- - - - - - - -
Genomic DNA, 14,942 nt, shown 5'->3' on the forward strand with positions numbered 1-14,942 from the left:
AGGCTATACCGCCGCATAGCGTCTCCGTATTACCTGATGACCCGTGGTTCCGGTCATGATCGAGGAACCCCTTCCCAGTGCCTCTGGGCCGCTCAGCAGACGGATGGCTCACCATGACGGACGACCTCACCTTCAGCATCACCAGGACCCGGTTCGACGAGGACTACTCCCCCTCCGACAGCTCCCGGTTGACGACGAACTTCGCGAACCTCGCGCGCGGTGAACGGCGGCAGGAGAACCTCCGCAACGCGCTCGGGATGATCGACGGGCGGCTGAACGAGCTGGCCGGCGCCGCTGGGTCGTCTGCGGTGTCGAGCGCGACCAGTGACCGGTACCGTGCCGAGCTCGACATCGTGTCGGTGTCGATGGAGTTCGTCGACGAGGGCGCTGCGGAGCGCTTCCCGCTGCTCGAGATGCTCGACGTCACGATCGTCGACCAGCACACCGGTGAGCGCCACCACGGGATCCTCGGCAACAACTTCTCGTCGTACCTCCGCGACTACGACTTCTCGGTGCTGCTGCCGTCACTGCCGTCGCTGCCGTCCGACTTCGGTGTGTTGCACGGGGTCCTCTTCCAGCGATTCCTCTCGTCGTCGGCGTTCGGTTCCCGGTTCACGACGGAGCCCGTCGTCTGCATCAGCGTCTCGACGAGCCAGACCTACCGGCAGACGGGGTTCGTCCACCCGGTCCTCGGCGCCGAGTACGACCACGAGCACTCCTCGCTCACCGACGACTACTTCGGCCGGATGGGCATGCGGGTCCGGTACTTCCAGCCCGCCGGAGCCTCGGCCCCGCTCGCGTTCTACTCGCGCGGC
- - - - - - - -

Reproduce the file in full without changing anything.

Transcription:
Genomic DNA, 14,942 nt, shown 5'->3' on the forward strand with positions numbered 1-14,942 from the left:
AGGCTATACCGCCGCATAGCGTCTCCGTATTACCTGATGACCCGTGGTTCCGGTCATGATCGAGGAACCCCTTCCCAGTGCCTCTGGGCCGCTCAGCAGACGGATGGCTCACCATGACGGACGACCTCACCTTCAGCATCACCAGGACCCGGTTCGACGAGGACTACTCCCCCTCCGACAGCTCCCGGTTGACGACGAACTTCGCGAACCTCGCGCGCGGTGAACGGCGGCAGGAGAACCTCCGCAACGCGCTCGGGATGATCGACGGGCGGCTGAACGAGCTGGCCGGCGCCGCTGGGTCGTCTGCGGTGTCGAGCGCGACCAGTGACCGGTACCGTGCCGAGCTCGACATCGTGTCGGTGTCGATGGAGTTCGTCGACGAGGGCGCTGCGGAGCGCTTCCCGCTGCTCGAGATGCTCGACGTCACGATCGTCGACCAGCACACCGGTGAGCGCCACCACGGGATCCTCGGCAACAACTTCTCGTCGTACCTCCGCGACTACGACTTCTCGGTGCTGCTGCCGTCACTGCCGTCGCTGCCGTCCGACTTCGGTGTGTTGCACGGGGTCCTCTTCCAGCGATTCCTCTCGTCGTCGGCGTTCGGTTCCCGGTTCACGACGGAGCCCGTCGTCTGCATCAGCGTCTCGACGAGCCAGACCTACCGGCAGACGGGGTTCGTCCACCCGGTCCTCGGCGCCGAGTACGACCACGAGCACTCCTCGCTCACCGACGACTACTTCGGCCGGATGGGCATGCGGGTCCGGTACTTCCAGCCCGCCGGAGCCTCGGCCCCGCTCGCGTTCTACTCGCGCGGC